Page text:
*Charlie Ahrendts*

Whenever mathematicians talk about the foundations of mathematics, set theory is pretty much guaranteed to be a topic in the discussion. This might seem a little odd since it has only been around for just over a century, so why is it such a big deal?

Set theory is a branch of mathematics that was invented around 1880 by the mathematician Georg Cantor. In its most fundamental way it looks at collections of objects, where these objects can be almost everything: numbers, functions, shapes, pretty much anything you can think of. This makes set theory very versatile on the one hand, and fundamental on the other, meaning that most areas of mathematics can be expressed using only the basic rules of the field. We call these rules the Zermelo-Fraenkel axioms, or ZF for short. Let’s take one of them, the axiom of extensionality, and deconstruct it step by step.

**∀**A **∀**B (**∀**X (X ∈ A** ⇔ **X ∈ B) **⇒** A = B)

Let us start with the symbols. **∀** can be read as either *given any* or as *for all.* The letters A, B and X denote sets. A set can be any collection of one or more objects. We will for now think of these objects just as numbers, although keep in mind that there are many other ways to construct a set. A set can also have infinitely many elements, like that of the counting (or natural) numbers.

The symbol ∈ is short for *is a member of. *We use it when we want to say that a certain object is in the set. For example, the element *apple *is a member of the set of all fruits and the number 6 is a member of the set of all even numbers.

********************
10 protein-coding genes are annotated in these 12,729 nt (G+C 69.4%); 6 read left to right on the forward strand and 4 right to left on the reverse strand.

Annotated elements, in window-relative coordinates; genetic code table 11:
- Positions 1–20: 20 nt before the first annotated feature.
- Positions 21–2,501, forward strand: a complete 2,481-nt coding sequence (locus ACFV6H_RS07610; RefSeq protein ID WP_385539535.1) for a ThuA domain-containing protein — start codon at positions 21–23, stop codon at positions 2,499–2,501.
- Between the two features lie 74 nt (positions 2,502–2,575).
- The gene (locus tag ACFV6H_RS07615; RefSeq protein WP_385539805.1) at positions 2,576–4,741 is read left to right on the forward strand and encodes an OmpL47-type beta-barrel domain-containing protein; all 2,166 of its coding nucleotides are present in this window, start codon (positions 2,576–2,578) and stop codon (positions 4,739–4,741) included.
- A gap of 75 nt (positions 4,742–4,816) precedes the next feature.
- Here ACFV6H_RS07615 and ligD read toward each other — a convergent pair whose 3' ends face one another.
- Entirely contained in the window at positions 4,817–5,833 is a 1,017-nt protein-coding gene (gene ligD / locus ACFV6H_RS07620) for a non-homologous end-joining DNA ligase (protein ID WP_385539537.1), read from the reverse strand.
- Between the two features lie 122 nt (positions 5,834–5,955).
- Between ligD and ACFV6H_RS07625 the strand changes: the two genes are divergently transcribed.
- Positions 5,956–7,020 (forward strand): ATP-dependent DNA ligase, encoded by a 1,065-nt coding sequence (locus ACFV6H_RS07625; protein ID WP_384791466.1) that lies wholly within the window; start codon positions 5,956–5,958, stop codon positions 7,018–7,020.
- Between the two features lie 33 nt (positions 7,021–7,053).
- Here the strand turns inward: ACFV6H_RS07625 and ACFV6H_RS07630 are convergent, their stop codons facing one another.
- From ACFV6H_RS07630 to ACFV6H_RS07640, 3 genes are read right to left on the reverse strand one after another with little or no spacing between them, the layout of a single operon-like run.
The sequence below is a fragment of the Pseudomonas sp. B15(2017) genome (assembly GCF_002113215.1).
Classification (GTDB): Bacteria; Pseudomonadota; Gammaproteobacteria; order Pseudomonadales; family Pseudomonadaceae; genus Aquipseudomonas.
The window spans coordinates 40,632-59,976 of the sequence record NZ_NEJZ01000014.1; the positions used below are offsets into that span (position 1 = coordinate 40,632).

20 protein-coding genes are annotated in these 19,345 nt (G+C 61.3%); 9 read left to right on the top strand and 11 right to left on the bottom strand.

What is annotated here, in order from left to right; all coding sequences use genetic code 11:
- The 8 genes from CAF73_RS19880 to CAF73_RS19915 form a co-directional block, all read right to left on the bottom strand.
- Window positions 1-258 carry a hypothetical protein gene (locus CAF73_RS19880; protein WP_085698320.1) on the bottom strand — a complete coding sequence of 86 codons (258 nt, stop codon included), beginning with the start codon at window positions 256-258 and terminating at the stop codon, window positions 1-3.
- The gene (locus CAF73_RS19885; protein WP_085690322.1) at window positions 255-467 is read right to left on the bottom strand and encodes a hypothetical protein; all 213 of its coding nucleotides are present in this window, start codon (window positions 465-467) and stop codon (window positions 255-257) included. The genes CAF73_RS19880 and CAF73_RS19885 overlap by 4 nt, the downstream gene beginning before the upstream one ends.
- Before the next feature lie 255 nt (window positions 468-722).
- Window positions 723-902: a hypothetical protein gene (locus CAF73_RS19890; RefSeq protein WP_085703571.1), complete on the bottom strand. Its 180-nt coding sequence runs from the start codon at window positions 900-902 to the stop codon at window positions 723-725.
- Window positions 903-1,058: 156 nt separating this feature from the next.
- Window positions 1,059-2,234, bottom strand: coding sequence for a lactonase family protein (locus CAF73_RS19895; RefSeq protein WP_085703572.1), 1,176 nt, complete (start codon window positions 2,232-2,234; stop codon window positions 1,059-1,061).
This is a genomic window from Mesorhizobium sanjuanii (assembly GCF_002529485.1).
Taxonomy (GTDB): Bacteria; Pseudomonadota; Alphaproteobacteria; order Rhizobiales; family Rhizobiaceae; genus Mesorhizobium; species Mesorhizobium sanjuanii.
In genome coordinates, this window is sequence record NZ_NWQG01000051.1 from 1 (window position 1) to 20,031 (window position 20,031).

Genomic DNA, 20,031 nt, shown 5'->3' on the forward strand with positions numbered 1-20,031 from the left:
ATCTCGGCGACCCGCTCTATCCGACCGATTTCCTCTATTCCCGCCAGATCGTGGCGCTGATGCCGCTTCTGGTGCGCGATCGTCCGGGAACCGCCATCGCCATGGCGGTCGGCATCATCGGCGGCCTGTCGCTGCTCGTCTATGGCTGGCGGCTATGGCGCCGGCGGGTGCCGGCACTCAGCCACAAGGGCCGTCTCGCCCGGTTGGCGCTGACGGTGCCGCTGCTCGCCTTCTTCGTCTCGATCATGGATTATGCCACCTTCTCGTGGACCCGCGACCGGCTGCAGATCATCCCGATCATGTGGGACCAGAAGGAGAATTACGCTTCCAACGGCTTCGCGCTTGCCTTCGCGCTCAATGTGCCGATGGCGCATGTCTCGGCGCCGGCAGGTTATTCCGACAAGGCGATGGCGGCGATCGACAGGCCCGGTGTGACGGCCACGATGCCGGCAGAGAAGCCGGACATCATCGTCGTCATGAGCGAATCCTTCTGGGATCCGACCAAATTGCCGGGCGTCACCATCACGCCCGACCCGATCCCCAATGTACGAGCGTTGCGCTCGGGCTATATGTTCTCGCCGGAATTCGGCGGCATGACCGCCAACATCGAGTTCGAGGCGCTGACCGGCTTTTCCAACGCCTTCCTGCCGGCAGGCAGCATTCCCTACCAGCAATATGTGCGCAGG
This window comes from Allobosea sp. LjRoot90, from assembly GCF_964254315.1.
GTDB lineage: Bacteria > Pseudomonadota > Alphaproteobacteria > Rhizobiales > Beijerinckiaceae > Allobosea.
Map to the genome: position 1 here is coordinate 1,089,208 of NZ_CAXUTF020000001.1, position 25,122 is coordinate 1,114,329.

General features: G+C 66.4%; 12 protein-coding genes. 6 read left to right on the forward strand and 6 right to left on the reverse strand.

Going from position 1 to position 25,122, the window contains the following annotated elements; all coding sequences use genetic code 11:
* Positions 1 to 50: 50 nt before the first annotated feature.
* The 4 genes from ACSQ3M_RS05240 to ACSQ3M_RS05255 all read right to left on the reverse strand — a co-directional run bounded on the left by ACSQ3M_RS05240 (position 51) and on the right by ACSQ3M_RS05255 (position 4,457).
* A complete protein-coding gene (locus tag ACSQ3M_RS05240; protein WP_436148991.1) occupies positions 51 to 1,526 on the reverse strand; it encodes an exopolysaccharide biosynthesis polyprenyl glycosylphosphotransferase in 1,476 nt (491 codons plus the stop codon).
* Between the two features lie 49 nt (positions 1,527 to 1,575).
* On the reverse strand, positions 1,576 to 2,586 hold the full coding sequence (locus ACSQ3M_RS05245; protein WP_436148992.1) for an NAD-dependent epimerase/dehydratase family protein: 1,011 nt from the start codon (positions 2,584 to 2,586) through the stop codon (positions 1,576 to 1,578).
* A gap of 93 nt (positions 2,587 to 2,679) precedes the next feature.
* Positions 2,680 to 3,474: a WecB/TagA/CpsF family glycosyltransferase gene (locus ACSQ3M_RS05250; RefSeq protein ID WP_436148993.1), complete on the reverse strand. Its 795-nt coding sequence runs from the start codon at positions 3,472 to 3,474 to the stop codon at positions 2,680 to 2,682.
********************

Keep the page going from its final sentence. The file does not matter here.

⟺ is read as *if and only if. *This means that if the statement on the left is true, the one on its right has to be true as well, and vice versa. Either both sides are true or both are false, but never only one of them.

In contrast, this arrow ⟹ means that if the statement on the left of it is true, then we can conclude that what is on the right of it is also true, but not necessarily the other way round.

Putting this all into words, the extensionality axiom states:

*Given any set A and any set B, if for every set X, X is a member of A if and only if X is a member of B, then A is equal to B. *

This still sounds very confusing, but in essence it just states that A and B are the same set if both consist of the same elements. X is in our case just a number. So if I have two sets, A and B and I take any number X that is in either A or B, then if I can say with certainty that any such number I can pick is also in the other set, the extensionality axiom says that both have to contain the exact same elements and are therefore in fact the same.

It’s still pretty tricky so let’s use an example:

Set A consists of the numbers 4, 5 and 6, and set B the numbers 4, 5 ,6 and 7. We can write these as A = {4, 5, 6} and B = {4, 5, 6, 7}. If we follow the logic of the axiom, the sets are only equal if and only if every element (X) of set A is also in set B. Here we can see the difference between *if *and *if and only if* again. Every element of A is indeed also an element of B, but not every element of B is also an element of A. This is why A and B are not equal. If, on the other hand, set B was equal to {5, 4, 6}, every element of it would also be in A. The order of elements does not matter in this context and this would make the two sets equal to each other.

The great thing about set theory is that it does not only work with numbers or even strictly mathematical objects. We could just as well construct a set which is made of every kind of vegetable or of all cats with only three legs, although I’d hazard a guess that the mathematics of three-legged cats is probably not very interesting…

[…] such axiom is called the axiom of choice. It belongs to a branch of mathematics called set theory (read a short explainer here), which is concerned with collections of objects, and has its own system of axioms called the […]

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